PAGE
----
I think it has the illusion of reducing anxiety. I read that nicotine withdrawal (imperceptibly) adds to the anxiety you're already feeling and so of course when you light up, it does have the effect of relieving some of your anxiety, but it's actually only just relieving the anxiety of the withdrawal in the first place. Still, it totally FEELS as if it works. Smokers are often in a state of some level of withdrawal as the brain needs nicotine often. So it's like every time you have a cig, you feel less anxious than before, but only cos the lack of nicotine was making you more anxious in the first place. But yeah, I dunno if it's true.

Either way, with how depressed I am all the time, there's no way in the world I could quit smoking for the foreseeable future. And it's probably the least of my problems... cigarettes are my best friends (sad but true)! Pretty sure smokers do have a higher incidence of depression and other mental health issues... If you're not addicted you should absolutely stop before it's too late. As much as I enjoy smoking, I wish I never started. It's an expensive, gross, pointless habit. But it's too late for me now so I've embraced it lol.
 
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souljahwitch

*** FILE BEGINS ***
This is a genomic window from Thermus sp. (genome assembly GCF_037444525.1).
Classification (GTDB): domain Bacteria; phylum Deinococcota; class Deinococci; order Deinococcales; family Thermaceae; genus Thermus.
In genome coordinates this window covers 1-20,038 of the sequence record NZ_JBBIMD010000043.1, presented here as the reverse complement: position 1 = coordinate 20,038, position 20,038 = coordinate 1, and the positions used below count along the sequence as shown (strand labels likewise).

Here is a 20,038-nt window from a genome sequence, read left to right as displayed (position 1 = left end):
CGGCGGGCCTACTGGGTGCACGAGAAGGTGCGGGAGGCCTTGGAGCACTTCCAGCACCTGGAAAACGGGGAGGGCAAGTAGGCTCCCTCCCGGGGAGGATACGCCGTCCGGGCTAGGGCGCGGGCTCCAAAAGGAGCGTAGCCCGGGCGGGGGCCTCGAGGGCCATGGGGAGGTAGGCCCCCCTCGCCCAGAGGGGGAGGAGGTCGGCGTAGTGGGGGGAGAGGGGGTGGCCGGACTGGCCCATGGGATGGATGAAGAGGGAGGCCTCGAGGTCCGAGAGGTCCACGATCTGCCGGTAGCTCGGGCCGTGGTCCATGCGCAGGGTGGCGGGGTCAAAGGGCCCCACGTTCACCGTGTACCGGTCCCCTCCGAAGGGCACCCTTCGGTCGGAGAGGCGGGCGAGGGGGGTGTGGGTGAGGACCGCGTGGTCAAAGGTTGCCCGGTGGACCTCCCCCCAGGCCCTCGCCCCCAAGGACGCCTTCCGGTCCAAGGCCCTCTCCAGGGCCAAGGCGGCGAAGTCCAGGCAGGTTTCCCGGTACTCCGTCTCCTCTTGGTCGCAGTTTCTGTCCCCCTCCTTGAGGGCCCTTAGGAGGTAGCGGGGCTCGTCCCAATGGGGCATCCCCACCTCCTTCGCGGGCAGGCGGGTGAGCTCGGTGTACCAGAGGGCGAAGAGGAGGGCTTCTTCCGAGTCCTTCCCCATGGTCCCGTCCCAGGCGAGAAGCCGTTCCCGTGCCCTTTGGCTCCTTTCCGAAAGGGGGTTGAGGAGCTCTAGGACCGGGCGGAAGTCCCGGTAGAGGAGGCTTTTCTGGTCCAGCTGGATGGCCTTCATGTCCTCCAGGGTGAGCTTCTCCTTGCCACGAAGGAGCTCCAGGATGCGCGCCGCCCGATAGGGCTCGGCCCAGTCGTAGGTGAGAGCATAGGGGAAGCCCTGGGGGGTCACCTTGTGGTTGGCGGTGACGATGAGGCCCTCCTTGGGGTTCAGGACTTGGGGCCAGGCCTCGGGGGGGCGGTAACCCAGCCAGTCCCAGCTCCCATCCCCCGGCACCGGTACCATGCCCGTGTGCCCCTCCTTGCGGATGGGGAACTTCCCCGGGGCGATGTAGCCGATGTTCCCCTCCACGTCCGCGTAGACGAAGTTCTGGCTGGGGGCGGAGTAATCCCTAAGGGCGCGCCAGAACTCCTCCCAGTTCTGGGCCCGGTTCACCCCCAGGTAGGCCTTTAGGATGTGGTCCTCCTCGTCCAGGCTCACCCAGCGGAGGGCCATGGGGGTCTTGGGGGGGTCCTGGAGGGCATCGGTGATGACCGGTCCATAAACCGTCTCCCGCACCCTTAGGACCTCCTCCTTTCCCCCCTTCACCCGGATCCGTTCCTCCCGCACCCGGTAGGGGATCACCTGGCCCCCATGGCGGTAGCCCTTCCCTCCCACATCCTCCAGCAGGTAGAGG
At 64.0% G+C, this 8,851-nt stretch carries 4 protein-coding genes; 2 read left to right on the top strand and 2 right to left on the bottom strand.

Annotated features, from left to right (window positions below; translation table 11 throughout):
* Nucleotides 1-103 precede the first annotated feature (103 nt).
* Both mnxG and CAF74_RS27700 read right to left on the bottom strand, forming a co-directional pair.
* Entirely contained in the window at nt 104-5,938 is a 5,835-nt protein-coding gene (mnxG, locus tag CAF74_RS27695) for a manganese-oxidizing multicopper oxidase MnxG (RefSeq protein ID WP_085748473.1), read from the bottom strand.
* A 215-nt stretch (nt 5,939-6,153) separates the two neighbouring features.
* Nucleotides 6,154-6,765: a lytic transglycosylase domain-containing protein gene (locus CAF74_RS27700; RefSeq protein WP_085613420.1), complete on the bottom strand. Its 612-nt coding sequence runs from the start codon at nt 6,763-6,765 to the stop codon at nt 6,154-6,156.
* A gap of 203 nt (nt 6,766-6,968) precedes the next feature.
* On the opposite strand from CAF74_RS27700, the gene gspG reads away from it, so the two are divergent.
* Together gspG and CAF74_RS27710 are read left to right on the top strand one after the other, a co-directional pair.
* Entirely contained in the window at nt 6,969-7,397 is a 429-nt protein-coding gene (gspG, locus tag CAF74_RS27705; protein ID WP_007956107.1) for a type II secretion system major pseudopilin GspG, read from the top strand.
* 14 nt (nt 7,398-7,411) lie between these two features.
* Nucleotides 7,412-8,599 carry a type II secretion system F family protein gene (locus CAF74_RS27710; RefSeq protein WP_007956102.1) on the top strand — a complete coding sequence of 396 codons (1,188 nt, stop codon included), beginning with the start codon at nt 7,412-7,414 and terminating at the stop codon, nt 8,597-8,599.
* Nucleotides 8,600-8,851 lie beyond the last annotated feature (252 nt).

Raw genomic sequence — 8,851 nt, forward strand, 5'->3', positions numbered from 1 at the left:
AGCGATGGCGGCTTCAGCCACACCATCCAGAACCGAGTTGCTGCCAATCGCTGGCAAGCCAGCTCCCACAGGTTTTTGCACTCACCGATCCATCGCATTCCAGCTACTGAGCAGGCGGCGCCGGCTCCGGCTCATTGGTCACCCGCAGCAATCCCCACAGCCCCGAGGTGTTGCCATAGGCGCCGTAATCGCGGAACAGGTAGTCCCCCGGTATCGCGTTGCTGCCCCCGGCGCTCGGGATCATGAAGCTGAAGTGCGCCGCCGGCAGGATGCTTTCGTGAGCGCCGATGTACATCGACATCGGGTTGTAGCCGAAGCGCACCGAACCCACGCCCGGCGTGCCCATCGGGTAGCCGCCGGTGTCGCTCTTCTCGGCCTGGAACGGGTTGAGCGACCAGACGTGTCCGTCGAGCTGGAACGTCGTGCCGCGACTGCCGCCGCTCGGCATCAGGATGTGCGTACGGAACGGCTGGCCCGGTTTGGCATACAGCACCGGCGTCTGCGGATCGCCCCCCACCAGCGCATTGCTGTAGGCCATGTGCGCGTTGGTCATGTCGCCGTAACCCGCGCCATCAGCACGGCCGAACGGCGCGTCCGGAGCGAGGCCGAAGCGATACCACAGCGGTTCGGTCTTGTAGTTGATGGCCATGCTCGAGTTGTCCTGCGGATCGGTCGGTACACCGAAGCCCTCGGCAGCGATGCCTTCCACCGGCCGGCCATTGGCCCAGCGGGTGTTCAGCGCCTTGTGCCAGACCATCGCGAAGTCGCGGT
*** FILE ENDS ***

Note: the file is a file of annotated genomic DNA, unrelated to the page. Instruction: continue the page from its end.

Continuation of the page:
souljahwitch

sleep in a coffin, wake up, drinking coffee
Apr 19, 2019
48
About smoking breaks at work. Someone told that a few decades ago smoke breaks were really common at workplaces, and his workplace allowed smoke breaks too.

The man's coworkers went outside to smoke for 10 minutes every hour while the man stayed alone inside working. The situation continued for months, he'd diligently work inside only taking two breaks a day (lunch and snack breaks), while his coworkers had seven ten minute smoke breaks plus a lunch break and a snack break (so 7x10minutes+45minutes+15minutes=2 hours and 10 minutes spent on breaks).

One time he needed some fresh air and decided to follow the smoking coworkers when they went to a smoke break. His boss was one of the smokers and instantly started complaining "Hey, you aren't allowed to take a smoke break! You are not a smoker! Go back to do your work!".

Luckily times have changed.
yea i think its still like that in many places, where smokers can more or less go outside for a cig whenever they want. at other work places smokers have to sign out for the break so they dont get paid for the time their smoking. its pretty random how much it gets tolerated
 
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Jacket

Jacket

Member
Oct 13, 2021
21
Pretty sure nicotine consumption has little to no effect on depression, although I believe it can reduce anxiety.
 
GenesAndEnvironment

GenesAndEnvironment

#Thlammed
Jan 26, 2021
4,711
Less than 1/5 of smokers get lung cancer, not sure about the level of risk in regards to other health problems. I just took one day off from smoking, trying to make it an occasional thing. I have no other reason to go outside aside from gym/groceries, so it kind of serves a purpose for me. Going outside, getting some cancer air, sunlight, etc.
 
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N

noname223

Enlightened
Aug 18, 2020
1,183
To smoke can increase depression. I am very anti-drugs and most drugs increase depression. There are experimental drugs that show positive impact in some patients. But never do that shit without a doctor. You rather end as an addict.